After the reptile bonanza of the previous day Laura and I ventured into the Alps to try and find the elusive Green Toads (Bufotes viridis) that occur at the location of our wedding. It was great to be back here after three years. While we couldn't locate the toads we did come across several Alpine Marmots (Marmota marmota), Alpine Salamanders (Salamandra atra), Slow Worms (Anguis fragilis) and Viviparous Lizards (Zootoca vivipara). When we ventured down the mountain in darkness we heard a loud splash and saw a curious Beaver (Castor fiber) swimming in crystal clear water.
Thunderclouds were approaching Munich so Laura and I decided to go to a place we knew for its large diversity in herpetofauna. A fine choice as we found a total of 10 Grass Snakes (Natrix natrix), 10 Smooth Snakes (Coronella austriaca) and 5 Adders (Vipera berus) plus several Slow Worms (Anguis fragilis) and Sand Lizards (Lacerta agilis). Reptile activity was very high and we saw three Smooth Snakes basking together at one place, three Smooth Snakes basking together with two Grass Snakes at another place and several new individuals of Adder. At one point we were observing the basking Smooth- and Grass Snakes when we noticed a little Weasel (Mustela nivalis) climbing between the rocks. Probably it was looking for prey but didn't notice the snakes all around him... Another cool sighting was a Black Stork (Ciconia nigra) first seen circling and later also foraging. We also saw Eurasian Woodcocks (Scolopax rusticola) and Yellow-bellied Toads (Bombina variegata). The pictures don't do justice to this amazing day but photography was hard through the thick vegetation and with shy animals. We also didn't really bother as it was great to see so many animals!
A weekend trip to Limburg over Pentecost together with Laura was rewarding as ever. We arrived at one of my favourite marlstone cliffs in the area while a strong wind was blowing. Luckily it stayed dry and we quickly found Wall Lizards (Podarcis muralis), Viviparous Lizards (Zootoca vivipara), Slow Worms (Anguis fragilis), Common Toads (Bufo bufo), Midwife Toad (Alytes obstetricans), Common Newts (Lissotriton vulgaris) and Alpine Newts (Ichthyosaura alpestris). The evening was moist but again rather windy so we found a single Tree Frog (Hyla arborea) but many Natterjack Toads (Epidalea calamita). The next day we had a relaxing day near Maastricht and went swimming in the Geul river. After a nice dinner in Valkenburg we headed to a Badger (Meles meles) family I know since a few years and it didn't take us long before we had the most amazing sightings of at least three individuals who were rather curious to what we were. With Foxes (Vulpes vulpes) and Long-eared Owls (Asio otus) screaming in the background we hiked back through the beautiful hollow roads. Many Common Toads, Alpine Newts and Smooth Newts were seen in the cattle troughs. At another place I have been before it didn't take us long to find our next target and found a beautiful male Stag Beetle (Lucanus cervus). Although it was rather late we had a smal stop at my favourite place for Midwife Toads and again weren't disappointed. Many individuals were out and about and we even found a mating ball of four Midwife Toads together!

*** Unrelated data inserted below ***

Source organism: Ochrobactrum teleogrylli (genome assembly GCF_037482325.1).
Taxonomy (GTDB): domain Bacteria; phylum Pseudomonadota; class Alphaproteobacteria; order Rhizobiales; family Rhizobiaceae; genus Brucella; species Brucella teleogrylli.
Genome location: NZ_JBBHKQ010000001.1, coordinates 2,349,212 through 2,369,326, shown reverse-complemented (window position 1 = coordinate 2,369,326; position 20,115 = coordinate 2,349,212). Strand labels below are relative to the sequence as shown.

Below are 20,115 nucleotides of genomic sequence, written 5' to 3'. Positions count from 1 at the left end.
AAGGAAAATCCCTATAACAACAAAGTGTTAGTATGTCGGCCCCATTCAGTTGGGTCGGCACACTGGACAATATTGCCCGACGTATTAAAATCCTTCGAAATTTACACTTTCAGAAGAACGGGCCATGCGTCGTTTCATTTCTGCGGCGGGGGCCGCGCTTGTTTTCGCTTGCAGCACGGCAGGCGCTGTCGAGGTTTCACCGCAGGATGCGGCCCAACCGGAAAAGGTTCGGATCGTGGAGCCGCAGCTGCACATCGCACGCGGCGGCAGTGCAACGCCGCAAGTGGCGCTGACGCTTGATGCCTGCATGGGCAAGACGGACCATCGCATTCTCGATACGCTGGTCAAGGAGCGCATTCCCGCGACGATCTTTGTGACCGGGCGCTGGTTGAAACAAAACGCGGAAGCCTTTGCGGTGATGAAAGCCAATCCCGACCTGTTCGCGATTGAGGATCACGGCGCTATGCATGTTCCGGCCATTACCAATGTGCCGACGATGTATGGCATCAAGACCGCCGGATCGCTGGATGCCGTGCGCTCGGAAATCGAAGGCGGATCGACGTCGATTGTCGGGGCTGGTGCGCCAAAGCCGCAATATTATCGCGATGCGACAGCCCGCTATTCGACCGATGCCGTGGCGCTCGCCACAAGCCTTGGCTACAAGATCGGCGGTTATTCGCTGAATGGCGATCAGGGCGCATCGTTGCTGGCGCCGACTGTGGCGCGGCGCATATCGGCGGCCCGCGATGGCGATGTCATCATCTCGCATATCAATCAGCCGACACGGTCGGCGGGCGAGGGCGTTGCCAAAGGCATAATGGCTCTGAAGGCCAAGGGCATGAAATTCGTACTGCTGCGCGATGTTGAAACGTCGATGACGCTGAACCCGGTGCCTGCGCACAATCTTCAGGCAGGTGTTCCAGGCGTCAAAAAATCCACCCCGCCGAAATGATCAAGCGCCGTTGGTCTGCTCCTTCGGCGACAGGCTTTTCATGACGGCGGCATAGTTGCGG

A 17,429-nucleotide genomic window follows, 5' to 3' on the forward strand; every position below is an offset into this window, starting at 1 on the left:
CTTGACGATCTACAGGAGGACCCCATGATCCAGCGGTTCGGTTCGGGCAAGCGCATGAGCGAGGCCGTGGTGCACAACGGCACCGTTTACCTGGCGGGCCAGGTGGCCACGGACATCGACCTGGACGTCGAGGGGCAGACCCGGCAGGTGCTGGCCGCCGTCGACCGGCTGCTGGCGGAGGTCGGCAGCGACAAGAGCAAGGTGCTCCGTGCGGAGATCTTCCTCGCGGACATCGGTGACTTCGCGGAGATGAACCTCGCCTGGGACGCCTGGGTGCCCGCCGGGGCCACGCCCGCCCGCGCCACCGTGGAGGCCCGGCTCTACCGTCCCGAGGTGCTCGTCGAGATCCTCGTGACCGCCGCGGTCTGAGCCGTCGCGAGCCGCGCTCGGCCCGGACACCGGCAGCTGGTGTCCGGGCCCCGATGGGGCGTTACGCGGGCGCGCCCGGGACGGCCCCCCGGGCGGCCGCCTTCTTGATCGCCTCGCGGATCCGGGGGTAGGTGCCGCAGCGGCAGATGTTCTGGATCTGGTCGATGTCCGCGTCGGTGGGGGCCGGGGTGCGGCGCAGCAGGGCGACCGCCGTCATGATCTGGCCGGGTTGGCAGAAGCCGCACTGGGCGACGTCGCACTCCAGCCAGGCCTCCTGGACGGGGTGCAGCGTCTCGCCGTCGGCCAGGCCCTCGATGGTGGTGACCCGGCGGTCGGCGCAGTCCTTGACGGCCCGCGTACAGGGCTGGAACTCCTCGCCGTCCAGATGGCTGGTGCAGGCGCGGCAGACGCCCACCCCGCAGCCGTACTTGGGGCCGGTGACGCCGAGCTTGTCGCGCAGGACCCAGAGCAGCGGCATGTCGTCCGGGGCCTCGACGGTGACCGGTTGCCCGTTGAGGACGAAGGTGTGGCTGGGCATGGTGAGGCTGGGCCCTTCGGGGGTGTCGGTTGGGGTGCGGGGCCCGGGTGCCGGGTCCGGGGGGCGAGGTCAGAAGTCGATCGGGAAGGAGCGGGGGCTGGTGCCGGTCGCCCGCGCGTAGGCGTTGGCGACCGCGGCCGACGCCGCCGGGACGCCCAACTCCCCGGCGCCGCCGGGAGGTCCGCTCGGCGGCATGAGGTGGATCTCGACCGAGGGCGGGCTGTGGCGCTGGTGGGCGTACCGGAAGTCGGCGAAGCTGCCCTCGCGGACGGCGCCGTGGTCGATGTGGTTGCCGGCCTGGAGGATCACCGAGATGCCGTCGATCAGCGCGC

Finally it happened! Laura and I have been looking for a place where the two salamander species of Germany occur syntopically and with the rainy conditions of this evening it worked out. Many Alpine Salamanders (Salamandra atra) were walking around and at lower altitude also two Fire Salamanders (Salamandra salamandra) joined them. Common Toads (Bufo bufo) and Alpine Newts (Ichthyosaura alpestris) were seen as well. Photography wasn't really possible with the hard rain coming down but with the Iphone we could make a few shots.
A first search south of Munich together with Manfred delivered Laura and me several Slow Worms (Anguis fragilis), Sand Lizards (Lacerta agilis), Grass Snakes (Natrix natrix) and finally also a beautiful Adder (Vipera berus) and a Smooth Snake (Coronella austriaca). Also the ditches I dug for the endangered Yellow-bellied Toads (Bombina variegata) were full of water now and more importantly full of Yellow-bellied Toads including eggs. Good to see my small conservation efforts already paid of! In the evening there was rain predicted so we decided to check up on our local amphibians. A good decision and we found a breeding frenzy of Tree Frog (Hyla arborea) and Green Toad (Bufotes viridis). Also Common Newts (Lissotriton vulgaris) and Common Toads (Bufo bufo) were seen.
I took my students for a special ecology course in a protected area in the dunes. Here we were given a tour by two conservationists in a section closed to the public. We had great sightings of Sand Lizards (Lacerta agilis), Fallow Deer (Dama dama), Roe deer (Capreolus capreolus) and more importantly the European Bison (Bison bonasus).
Winter has been dragging on and with no spring in sight Laura and I were desperate to go herping. Despite the low temperatures and snow in some places, we tried to find some of the more trustworthy herps under these conditions. It didn't take us long before we found several Fire Salamanders (Salamandra salamandra) walking around on the forest floor and even a very dapper little Alpine Newt (Ichthyosaura alpestris) walking on a patch of snow.